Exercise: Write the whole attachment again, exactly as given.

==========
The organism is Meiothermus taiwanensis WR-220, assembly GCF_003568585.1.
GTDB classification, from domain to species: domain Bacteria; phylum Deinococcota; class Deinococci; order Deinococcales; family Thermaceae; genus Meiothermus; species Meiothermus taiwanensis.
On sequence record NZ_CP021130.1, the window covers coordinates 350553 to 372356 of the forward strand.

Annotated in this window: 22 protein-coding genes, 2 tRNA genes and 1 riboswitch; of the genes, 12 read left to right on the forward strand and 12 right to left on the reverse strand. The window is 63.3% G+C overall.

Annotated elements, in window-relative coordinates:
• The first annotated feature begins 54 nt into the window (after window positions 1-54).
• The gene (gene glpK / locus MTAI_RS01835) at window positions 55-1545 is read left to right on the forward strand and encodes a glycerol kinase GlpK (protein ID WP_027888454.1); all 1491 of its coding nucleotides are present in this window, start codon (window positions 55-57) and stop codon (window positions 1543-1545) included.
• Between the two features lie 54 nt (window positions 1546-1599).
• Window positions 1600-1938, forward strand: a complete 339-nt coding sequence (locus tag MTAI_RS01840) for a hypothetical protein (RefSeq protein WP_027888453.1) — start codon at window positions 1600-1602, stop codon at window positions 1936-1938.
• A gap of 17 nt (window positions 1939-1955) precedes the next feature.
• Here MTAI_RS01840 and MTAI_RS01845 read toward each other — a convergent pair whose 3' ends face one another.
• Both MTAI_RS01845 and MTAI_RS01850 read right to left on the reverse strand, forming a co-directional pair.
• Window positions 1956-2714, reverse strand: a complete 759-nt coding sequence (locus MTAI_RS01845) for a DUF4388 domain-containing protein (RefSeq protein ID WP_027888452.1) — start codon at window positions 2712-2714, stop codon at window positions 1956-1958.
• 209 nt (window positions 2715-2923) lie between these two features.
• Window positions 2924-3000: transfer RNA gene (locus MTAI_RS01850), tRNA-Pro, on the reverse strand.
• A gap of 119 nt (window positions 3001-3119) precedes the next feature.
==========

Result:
The organism is Meiothermus taiwanensis WR-220, assembly GCF_003568585.1.
GTDB classification, from domain to species: domain Bacteria; phylum Deinococcota; class Deinococci; order Deinococcales; family Thermaceae; genus Meiothermus; species Meiothermus taiwanensis.
On sequence record NZ_CP021130.1, the window covers coordinates 350553 to 372356 of the forward strand.

Annotated in this window: 22 protein-coding genes, 2 tRNA genes and 1 riboswitch; of the genes, 12 read left to right on the forward strand and 12 right to left on the reverse strand. The window is 63.3% G+C overall.

Annotated elements, in window-relative coordinates:
• The first annotated feature begins 54 nt into the window (after window positions 1-54).
• The gene (gene glpK / locus MTAI_RS01835) at window positions 55-1545 is read left to right on the forward strand and encodes a glycerol kinase GlpK (protein ID WP_027888454.1); all 1491 of its coding nucleotides are present in this window, start codon (window positions 55-57) and stop codon (window positions 1543-1545) included.
• Between the two features lie 54 nt (window positions 1546-1599).
• Window positions 1600-1938, forward strand: a complete 339-nt coding sequence (locus tag MTAI_RS01840) for a hypothetical protein (RefSeq protein WP_027888453.1) — start codon at window positions 1600-1602, stop codon at window positions 1936-1938.
• A gap of 17 nt (window positions 1939-1955) precedes the next feature.
• Here MTAI_RS01840 and MTAI_RS01845 read toward each other — a convergent pair whose 3' ends face one another.
• Both MTAI_RS01845 and MTAI_RS01850 read right to left on the reverse strand, forming a co-directional pair.
• Window positions 1956-2714, reverse strand: a complete 759-nt coding sequence (locus MTAI_RS01845) for a DUF4388 domain-containing protein (RefSeq protein ID WP_027888452.1) — start codon at window positions 2712-2714, stop codon at window positions 1956-1958.
• 209 nt (window positions 2715-2923) lie between these two features.
• Window positions 2924-3000: transfer RNA gene (locus MTAI_RS01850), tRNA-Pro, on the reverse strand.
• A gap of 119 nt (window positions 3001-3119) precedes the next feature.